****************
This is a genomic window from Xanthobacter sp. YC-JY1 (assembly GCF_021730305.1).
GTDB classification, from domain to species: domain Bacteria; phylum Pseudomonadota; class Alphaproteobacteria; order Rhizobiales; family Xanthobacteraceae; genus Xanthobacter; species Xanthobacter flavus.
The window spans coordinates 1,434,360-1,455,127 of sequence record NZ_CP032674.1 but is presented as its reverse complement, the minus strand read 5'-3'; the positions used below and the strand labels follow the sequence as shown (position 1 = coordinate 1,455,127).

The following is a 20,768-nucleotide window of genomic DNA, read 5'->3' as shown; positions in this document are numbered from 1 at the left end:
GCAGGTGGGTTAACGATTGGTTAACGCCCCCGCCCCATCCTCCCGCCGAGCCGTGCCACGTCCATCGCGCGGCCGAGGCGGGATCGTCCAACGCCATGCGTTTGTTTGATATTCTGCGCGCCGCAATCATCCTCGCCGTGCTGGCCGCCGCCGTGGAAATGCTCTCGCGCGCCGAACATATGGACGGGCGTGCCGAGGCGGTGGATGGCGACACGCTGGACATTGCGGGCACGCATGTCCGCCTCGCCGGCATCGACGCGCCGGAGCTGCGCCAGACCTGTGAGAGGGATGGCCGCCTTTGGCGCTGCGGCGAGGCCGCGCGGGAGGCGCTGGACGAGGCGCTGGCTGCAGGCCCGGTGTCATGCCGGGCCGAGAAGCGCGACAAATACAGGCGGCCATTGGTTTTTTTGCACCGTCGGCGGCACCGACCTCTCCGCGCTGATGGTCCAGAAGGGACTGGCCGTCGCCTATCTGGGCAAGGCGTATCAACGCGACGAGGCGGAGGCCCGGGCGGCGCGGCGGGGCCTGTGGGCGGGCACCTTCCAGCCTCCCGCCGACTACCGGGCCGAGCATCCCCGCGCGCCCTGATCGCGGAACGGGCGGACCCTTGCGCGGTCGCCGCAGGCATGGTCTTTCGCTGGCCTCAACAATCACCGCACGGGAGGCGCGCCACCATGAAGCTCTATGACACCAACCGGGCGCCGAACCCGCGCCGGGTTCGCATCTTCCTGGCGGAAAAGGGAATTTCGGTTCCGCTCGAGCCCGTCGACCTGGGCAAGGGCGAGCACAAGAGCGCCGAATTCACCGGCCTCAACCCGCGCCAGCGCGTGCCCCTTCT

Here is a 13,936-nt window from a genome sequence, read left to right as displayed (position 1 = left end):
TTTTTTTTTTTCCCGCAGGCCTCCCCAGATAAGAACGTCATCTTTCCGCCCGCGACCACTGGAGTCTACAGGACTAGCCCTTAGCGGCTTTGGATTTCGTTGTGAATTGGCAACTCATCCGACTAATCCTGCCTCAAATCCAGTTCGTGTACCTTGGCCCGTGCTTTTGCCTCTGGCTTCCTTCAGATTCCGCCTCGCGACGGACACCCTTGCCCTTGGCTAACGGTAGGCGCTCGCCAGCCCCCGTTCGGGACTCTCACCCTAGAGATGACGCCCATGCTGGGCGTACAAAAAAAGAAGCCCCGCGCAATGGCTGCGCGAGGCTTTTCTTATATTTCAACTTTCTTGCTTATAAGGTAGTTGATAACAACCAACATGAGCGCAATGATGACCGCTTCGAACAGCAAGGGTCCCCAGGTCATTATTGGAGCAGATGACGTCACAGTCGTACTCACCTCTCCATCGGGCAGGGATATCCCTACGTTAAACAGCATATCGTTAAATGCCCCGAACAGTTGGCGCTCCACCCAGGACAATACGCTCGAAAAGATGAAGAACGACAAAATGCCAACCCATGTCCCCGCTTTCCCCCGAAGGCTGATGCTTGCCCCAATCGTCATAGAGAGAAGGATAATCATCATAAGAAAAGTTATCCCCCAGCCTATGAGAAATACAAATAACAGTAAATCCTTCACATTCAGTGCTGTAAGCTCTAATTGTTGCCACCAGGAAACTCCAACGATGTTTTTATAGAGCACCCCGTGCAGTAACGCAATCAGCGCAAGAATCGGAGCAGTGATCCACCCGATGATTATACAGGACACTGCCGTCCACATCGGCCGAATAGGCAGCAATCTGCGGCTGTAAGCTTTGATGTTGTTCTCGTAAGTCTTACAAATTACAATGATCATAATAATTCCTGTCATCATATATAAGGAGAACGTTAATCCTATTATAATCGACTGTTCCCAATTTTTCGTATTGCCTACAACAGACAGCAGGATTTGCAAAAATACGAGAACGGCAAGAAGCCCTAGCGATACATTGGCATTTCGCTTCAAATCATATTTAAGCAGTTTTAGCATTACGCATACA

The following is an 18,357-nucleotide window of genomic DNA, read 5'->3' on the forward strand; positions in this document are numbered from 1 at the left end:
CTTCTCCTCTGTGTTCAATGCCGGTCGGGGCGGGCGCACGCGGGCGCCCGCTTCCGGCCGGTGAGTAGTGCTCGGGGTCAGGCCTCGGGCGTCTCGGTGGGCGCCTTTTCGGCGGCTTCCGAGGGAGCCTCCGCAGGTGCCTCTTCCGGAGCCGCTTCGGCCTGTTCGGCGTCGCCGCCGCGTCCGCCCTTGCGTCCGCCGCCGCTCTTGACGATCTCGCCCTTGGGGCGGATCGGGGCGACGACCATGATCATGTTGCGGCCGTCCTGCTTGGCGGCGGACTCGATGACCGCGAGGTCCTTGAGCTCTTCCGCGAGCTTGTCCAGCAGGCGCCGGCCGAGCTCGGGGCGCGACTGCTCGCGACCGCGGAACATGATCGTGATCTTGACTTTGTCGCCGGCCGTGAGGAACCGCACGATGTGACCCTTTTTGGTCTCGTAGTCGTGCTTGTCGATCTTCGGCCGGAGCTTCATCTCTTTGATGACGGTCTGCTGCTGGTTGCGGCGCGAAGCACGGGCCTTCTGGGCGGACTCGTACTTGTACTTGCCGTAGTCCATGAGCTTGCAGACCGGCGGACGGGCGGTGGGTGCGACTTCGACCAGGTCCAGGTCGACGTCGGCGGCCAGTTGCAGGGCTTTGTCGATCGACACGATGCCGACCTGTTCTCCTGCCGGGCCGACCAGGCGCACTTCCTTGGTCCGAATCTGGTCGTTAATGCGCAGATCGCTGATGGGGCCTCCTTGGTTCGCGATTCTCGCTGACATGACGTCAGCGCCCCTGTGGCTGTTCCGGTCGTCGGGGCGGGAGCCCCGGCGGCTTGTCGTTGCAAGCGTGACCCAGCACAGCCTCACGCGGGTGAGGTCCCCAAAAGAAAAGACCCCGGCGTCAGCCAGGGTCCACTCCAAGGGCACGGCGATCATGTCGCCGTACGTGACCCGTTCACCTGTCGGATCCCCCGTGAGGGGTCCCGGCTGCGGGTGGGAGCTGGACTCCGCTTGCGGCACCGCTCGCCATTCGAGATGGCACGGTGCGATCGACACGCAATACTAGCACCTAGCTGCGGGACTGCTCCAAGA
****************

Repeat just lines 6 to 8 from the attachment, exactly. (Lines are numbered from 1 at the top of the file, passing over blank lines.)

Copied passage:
Here is a 13,936-nt window from a genome sequence, read left to right as displayed (position 1 = left end):
TTTTTTTTTTTCCCGCAGGCCTCCCCAGATAAGAACGTCATCTTTCCGCCCGCGACCACTGGAGTCTACAGGACTAGCCCTTAGCGGCTTTGGATTTCGTTGTGAATTGGCAACTCATCCGACTAATCCTGCCTCAAATCCAGTTCGTGTACCTTGGCCCGTGCTTTTGCCTCTGGCTTCCTTCAGATTCCGCCTCGCGACGGACACCCTTGCCCTTGGCTAACGGTAGGCGCTCGCCAGCCCCCGTTCGGGACTCTCACCCTAGAGATGACGCCCATGCTGGGCGTACAAAAAAAGAAGCCCCGCGCAATGGCTGCGCGAGGCTTTTCTTATATTTCAACTTTCTTGCTTATAAGGTAGTTGATAACAACCAACATGAGCGCAATGATGACCGCTTCGAACAGCAAGGGTCCCCAGGTCATTATTGGAGCAGATGACGTCACAGTCGTACTCACCTCTCCATCGGGCAGGGATATCCCTACGTTAAACAGCATATCGTTAAATGCCCCGAACAGTTGGCGCTCCACCCAGGACAATACGCTCGAAAAGATGAAGAACGACAAAATGCCAACCCATGTCCCCGCTTTCCCCCGAAGGCTGATGCTTGCCCCAATCGTCATAGAGAGAAGGATAATCATCATAAGAAAAGTTATCCCCCAGCCTATGAGAAATACAAATAACAGTAAATCCTTCACATTCAGTGCTGTAAGCTCTAATTGTTGCCACCAGGAAACTCCAACGATGTTTTTATAGAGCACCCCGTGCAGTAACGCAATCAGCGCAAGAATCGGAGCAGTGATCCACCCGATGATTATACAGGACACTGCCGTCCACATCGGCCGAATAGGCAGCAATCTGCGGCTGTAAGCTTTGATGTTGTTCTCGTAAGTCTTACAAATTACAATGATCATAATAATTCCTGTCATCATATATAAGGAGAACGTTAATCCTATTATAATCGACTGTTCCCAATTTTTCGTATTGCCTACAACAGACAGCAGGATTTGCAAAAATACGAGAACGGCAAGAAGCCCTAGCGATACATTGGCATTTCGCTTCAAATCATATTTAAGCAGTTTTAGCATTACGCATACA

The following is an 18,357-nucleotide window of genomic DNA, read 5'->3' on the forward strand; positions in this document are numbered from 1 at the left end: